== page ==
Welcome back to Wordsmithing101, where we’ll continue to be flabbergasted at odd words together.
…Maybe next week’s word should be flabbergasted.
As I was in search of a word this week, I came across the most ridiculous phrase I think I’ve ever heard. I was playing this really nifty dictionary.com game that I will link to because it is fun, when I came across this beauty:
Bread and circuses.
Initial reaction: “What. The. Heck.”
And then I stared at my computer screen for a moment or so because I couldn’t comprehend a world where those two words would go together in some sort of coherent fashion. Unless you were throwing slices of bread out to the crowd at a circus. But bread is not a traditional circus food. Cotton candy or popcorn, yes. Giant mugs of rainbow slushee, absolutely. Bread? No.
So I looked it up on the most reliable of reliable sites, Wikipedia. Because Wikipedia is totally legit. Right.
Which is why I also checked out a few other dictionary-type sites as well.
Anyway, apparently “bread and circuses” is really a metaphor for appeasing people by catering to their superficial wants and desires.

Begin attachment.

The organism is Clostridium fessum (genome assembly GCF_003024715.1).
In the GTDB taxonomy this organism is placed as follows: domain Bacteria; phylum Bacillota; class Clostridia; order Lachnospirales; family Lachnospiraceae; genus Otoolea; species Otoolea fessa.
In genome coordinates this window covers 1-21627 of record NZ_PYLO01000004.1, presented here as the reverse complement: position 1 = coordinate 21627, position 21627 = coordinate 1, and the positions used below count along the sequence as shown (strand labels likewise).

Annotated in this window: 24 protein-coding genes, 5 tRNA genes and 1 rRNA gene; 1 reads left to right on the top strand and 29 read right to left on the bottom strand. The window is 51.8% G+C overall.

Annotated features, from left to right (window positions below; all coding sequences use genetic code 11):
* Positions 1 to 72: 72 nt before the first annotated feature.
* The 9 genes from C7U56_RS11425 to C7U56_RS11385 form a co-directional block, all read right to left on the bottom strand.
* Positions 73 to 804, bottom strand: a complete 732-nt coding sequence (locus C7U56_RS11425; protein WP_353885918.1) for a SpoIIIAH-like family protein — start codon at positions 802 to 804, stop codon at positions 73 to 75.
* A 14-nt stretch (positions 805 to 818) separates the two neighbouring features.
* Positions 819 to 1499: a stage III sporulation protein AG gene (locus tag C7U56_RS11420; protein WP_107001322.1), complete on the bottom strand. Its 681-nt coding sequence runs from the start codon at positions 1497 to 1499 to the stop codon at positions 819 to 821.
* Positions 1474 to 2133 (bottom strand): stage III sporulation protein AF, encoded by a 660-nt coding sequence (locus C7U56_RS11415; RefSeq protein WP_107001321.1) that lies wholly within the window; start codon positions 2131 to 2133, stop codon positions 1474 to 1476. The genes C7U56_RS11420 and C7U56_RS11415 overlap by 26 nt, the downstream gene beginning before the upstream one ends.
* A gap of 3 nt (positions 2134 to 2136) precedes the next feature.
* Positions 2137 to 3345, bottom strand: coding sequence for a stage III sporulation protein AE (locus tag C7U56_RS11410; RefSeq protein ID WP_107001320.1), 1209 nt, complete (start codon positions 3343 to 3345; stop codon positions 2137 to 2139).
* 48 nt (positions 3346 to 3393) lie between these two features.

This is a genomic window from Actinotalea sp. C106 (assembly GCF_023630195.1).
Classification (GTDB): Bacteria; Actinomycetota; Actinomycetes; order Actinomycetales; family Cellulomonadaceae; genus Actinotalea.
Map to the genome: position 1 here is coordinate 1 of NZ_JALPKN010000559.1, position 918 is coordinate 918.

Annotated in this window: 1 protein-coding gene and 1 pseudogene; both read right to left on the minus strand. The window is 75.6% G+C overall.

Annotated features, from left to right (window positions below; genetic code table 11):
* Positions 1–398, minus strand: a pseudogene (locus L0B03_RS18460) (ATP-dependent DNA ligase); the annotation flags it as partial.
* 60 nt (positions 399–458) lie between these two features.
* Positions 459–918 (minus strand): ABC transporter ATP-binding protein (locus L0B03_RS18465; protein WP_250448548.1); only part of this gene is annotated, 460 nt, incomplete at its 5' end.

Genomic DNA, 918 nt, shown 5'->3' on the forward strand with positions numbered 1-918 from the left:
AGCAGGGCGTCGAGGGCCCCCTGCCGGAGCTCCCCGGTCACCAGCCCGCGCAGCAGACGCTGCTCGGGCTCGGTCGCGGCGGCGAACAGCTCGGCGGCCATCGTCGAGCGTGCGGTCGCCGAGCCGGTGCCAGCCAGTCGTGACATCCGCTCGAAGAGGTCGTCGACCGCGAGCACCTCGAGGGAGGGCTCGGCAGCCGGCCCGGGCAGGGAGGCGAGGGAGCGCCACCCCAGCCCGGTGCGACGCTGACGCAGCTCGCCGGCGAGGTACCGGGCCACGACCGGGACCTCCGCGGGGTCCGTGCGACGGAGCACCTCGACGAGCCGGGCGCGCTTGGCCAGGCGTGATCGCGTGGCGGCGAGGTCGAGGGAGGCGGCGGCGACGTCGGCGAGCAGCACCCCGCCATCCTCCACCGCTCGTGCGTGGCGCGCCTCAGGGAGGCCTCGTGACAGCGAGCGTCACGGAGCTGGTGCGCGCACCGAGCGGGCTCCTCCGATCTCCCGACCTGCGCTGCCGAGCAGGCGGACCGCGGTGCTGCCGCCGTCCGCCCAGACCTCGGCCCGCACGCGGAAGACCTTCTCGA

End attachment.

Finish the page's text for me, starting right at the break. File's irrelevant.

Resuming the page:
Still kind of confused? It’s okay. I was too.
Think of it this way. You’ve got some douche bag running for public office, and he wants to curry some favor with the people so they’ll elect him. So he passes out shiny stickers to make the people happy. Which is cool, I guess, but the people are in desperate need of shoes. And they’re angry because they need shoes and he gave them stickers. But then he gives them all free cell phones to appease them because he knows that the people really want cell phones. So even though the people are running barefoot in the streets, they promise to vote for him because, hello, cell phones are awesome.
Except that’s only half the definition. The other half is a description of a people who shift from valuing things that really matter to valuing trivial things that are fun but aren’t really needed.
It’s when having fun trumps working hard.
That sounds an awful lot like our culture, does it not?
This phrase is awesome because: It’s deep, man. Deep. I’m pretty sure it changed my perspective.
Likelihood of me using this phrase: 3%
Yeah, I don’t want to have to explain what “bread and circuses” means every time I use it. I don’t have time for that sort of long-winded conversation, and it makes me feel kind of guilty for how society views the world. And how I view the world.
“Already long ago, from when we sold our vote to no man, the People have abdicated our duties; for the People who once upon a time handed out military command, high civil office, legions — everything, now restrains itself and anxiously hopes for just two things: bread and circuses” (Juvenal, Satire 10.77–81)